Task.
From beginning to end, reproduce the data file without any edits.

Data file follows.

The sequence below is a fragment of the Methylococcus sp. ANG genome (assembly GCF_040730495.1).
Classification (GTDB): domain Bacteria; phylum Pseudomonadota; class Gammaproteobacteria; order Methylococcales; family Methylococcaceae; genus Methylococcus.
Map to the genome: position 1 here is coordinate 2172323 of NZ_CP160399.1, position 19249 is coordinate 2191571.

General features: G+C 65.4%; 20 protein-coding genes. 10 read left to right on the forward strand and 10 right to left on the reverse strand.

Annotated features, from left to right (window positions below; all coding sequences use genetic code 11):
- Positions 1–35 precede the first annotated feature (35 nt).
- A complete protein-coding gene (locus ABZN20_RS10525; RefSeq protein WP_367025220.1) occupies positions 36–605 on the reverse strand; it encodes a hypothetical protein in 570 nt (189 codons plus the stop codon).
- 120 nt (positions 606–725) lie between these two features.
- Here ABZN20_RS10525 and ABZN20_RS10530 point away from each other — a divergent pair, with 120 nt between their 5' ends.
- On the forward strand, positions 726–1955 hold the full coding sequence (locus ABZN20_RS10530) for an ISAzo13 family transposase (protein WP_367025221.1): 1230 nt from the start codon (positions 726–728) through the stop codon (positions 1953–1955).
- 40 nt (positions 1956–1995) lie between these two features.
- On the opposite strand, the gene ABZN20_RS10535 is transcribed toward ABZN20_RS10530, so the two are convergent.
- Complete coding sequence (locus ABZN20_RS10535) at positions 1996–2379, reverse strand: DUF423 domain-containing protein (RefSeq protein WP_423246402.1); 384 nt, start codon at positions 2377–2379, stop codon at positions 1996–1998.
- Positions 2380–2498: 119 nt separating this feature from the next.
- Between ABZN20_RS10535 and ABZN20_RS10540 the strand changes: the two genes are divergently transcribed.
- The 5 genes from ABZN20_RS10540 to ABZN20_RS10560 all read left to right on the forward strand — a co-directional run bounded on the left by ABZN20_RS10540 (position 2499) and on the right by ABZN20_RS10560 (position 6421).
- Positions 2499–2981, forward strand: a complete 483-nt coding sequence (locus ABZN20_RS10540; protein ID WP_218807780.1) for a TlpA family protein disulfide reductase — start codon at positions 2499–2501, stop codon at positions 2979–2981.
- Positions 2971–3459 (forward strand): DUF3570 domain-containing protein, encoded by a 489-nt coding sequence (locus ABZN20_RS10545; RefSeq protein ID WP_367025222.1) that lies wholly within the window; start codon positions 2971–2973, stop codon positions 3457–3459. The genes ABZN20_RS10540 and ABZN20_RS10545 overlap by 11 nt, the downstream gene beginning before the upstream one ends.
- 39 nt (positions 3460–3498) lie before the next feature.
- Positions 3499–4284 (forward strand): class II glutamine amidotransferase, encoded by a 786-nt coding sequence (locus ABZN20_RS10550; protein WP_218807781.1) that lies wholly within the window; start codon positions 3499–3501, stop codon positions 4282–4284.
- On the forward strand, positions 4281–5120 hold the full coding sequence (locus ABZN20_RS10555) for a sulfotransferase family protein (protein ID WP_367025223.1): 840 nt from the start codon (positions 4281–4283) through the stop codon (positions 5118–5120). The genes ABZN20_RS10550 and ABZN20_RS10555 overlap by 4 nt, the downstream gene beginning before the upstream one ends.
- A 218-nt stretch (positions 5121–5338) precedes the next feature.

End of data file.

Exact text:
The sequence below is a fragment of the Methylococcus sp. ANG genome (assembly GCF_040730495.1).
Classification (GTDB): domain Bacteria; phylum Pseudomonadota; class Gammaproteobacteria; order Methylococcales; family Methylococcaceae; genus Methylococcus.
Map to the genome: position 1 here is coordinate 2172323 of NZ_CP160399.1, position 19249 is coordinate 2191571.

General features: G+C 65.4%; 20 protein-coding genes. 10 read left to right on the forward strand and 10 right to left on the reverse strand.

Annotated features, from left to right (window positions below; all coding sequences use genetic code 11):
- Positions 1–35 precede the first annotated feature (35 nt).
- A complete protein-coding gene (locus ABZN20_RS10525; RefSeq protein WP_367025220.1) occupies positions 36–605 on the reverse strand; it encodes a hypothetical protein in 570 nt (189 codons plus the stop codon).
- 120 nt (positions 606–725) lie between these two features.
- Here ABZN20_RS10525 and ABZN20_RS10530 point away from each other — a divergent pair, with 120 nt between their 5' ends.
- On the forward strand, positions 726–1955 hold the full coding sequence (locus ABZN20_RS10530) for an ISAzo13 family transposase (protein WP_367025221.1): 1230 nt from the start codon (positions 726–728) through the stop codon (positions 1953–1955).
- 40 nt (positions 1956–1995) lie between these two features.
- On the opposite strand, the gene ABZN20_RS10535 is transcribed toward ABZN20_RS10530, so the two are convergent.
- Complete coding sequence (locus ABZN20_RS10535) at positions 1996–2379, reverse strand: DUF423 domain-containing protein (RefSeq protein WP_423246402.1); 384 nt, start codon at positions 2377–2379, stop codon at positions 1996–1998.
- Positions 2380–2498: 119 nt separating this feature from the next.
- Between ABZN20_RS10535 and ABZN20_RS10540 the strand changes: the two genes are divergently transcribed.
- The 5 genes from ABZN20_RS10540 to ABZN20_RS10560 all read left to right on the forward strand — a co-directional run bounded on the left by ABZN20_RS10540 (position 2499) and on the right by ABZN20_RS10560 (position 6421).
- Positions 2499–2981, forward strand: a complete 483-nt coding sequence (locus ABZN20_RS10540; protein ID WP_218807780.1) for a TlpA family protein disulfide reductase — start codon at positions 2499–2501, stop codon at positions 2979–2981.
- Positions 2971–3459 (forward strand): DUF3570 domain-containing protein, encoded by a 489-nt coding sequence (locus ABZN20_RS10545; RefSeq protein ID WP_367025222.1) that lies wholly within the window; start codon positions 2971–2973, stop codon positions 3457–3459. The genes ABZN20_RS10540 and ABZN20_RS10545 overlap by 11 nt, the downstream gene beginning before the upstream one ends.
- 39 nt (positions 3460–3498) lie before the next feature.
- Positions 3499–4284 (forward strand): class II glutamine amidotransferase, encoded by a 786-nt coding sequence (locus ABZN20_RS10550; protein WP_218807781.1) that lies wholly within the window; start codon positions 3499–3501, stop codon positions 4282–4284.
- On the forward strand, positions 4281–5120 hold the full coding sequence (locus ABZN20_RS10555) for a sulfotransferase family protein (protein ID WP_367025223.1): 840 nt from the start codon (positions 4281–4283) through the stop codon (positions 5118–5120). The genes ABZN20_RS10550 and ABZN20_RS10555 overlap by 4 nt, the downstream gene beginning before the upstream one ends.
- A 218-nt stretch (positions 5121–5338) precedes the next feature.